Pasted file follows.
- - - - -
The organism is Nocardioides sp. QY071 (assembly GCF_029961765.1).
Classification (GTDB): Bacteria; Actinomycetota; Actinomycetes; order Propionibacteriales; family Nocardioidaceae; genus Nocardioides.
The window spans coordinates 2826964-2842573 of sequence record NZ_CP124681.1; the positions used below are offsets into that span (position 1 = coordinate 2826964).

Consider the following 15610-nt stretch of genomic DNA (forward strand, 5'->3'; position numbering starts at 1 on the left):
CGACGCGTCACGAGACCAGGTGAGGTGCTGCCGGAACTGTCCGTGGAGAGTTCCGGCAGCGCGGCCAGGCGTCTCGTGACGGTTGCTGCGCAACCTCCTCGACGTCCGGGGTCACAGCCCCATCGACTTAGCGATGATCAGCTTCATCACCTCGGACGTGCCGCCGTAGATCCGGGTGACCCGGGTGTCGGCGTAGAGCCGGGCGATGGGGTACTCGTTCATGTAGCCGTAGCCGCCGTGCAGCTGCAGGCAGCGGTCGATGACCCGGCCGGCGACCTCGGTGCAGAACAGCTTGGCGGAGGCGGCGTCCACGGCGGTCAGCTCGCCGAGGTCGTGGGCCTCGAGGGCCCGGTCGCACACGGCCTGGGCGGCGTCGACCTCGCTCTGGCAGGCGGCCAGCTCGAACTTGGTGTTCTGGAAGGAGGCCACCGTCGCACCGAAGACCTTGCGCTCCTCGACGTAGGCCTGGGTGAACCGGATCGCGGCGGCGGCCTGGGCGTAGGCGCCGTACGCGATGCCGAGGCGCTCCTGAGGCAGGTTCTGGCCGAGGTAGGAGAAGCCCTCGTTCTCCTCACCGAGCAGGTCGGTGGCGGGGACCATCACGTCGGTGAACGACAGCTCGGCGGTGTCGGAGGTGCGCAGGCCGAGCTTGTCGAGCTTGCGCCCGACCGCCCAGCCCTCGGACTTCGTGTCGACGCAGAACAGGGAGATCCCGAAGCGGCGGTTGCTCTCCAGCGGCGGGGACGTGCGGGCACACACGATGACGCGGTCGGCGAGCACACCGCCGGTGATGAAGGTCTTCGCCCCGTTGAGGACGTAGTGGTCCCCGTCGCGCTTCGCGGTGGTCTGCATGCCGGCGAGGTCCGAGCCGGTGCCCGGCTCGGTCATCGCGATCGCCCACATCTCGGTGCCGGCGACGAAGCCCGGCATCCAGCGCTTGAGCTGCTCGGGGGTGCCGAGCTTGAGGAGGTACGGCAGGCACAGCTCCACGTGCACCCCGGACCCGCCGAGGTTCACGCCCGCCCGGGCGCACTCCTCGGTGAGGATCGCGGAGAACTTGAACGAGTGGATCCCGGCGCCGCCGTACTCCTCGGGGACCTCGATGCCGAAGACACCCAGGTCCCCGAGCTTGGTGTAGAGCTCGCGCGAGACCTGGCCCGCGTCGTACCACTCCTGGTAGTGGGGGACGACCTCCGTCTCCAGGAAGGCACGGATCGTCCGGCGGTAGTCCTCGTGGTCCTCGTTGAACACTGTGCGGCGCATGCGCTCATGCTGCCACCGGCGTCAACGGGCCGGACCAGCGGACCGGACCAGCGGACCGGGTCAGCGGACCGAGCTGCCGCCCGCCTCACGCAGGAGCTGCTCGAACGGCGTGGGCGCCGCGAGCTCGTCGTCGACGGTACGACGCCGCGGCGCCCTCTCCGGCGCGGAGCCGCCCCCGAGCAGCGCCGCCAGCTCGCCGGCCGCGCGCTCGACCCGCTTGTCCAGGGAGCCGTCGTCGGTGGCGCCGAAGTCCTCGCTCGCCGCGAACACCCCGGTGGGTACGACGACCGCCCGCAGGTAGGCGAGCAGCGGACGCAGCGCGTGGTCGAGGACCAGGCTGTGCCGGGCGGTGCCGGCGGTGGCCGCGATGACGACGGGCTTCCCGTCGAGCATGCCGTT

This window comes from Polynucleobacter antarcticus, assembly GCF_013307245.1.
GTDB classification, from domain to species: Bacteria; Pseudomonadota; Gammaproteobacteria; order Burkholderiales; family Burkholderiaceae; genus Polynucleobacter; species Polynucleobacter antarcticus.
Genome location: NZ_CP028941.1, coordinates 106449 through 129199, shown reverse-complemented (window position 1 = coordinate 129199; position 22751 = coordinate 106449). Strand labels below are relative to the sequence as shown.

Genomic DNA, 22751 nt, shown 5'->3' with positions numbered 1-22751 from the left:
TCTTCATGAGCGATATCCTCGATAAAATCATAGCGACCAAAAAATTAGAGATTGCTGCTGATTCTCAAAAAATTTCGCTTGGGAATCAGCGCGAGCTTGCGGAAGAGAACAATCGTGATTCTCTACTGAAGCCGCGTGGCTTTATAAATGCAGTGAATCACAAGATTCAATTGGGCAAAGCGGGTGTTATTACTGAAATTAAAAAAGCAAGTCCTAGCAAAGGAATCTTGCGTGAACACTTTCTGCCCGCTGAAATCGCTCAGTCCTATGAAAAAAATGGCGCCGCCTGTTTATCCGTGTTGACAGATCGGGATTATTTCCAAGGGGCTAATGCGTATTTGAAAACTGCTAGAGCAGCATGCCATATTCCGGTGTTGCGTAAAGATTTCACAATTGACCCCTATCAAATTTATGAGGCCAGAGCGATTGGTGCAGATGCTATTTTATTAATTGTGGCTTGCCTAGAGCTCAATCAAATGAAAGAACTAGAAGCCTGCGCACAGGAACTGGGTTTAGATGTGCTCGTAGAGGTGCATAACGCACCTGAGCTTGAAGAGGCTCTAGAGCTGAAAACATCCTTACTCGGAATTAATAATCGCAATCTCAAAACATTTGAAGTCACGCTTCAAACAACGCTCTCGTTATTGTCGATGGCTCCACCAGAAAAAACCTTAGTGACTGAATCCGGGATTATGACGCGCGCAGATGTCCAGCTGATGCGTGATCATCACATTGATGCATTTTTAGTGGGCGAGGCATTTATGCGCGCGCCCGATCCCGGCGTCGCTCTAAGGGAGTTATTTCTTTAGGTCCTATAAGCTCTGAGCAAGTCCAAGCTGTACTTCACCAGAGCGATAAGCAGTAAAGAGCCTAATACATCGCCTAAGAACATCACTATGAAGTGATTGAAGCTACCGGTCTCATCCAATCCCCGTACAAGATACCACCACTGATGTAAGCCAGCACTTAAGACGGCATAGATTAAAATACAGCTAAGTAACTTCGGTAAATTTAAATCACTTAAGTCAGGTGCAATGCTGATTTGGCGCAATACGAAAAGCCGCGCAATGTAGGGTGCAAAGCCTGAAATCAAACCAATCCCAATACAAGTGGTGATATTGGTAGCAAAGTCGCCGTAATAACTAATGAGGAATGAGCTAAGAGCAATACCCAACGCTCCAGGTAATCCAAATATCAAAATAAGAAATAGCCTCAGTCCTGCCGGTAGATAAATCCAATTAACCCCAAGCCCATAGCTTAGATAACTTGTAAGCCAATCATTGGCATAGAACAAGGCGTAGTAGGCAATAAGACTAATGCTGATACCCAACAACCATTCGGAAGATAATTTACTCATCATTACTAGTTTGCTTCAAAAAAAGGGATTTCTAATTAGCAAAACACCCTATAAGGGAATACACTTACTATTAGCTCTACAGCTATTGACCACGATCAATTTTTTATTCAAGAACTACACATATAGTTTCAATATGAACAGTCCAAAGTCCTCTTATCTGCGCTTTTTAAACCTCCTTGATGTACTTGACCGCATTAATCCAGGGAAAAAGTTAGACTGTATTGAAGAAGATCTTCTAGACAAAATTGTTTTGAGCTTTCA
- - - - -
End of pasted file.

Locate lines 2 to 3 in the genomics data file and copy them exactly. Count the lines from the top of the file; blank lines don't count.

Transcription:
Classification (GTDB): Bacteria; Actinomycetota; Actinomycetes; order Propionibacteriales; family Nocardioidaceae; genus Nocardioides.
The window spans coordinates 2826964-2842573 of sequence record NZ_CP124681.1; the positions used below are offsets into that span (position 1 = coordinate 2826964).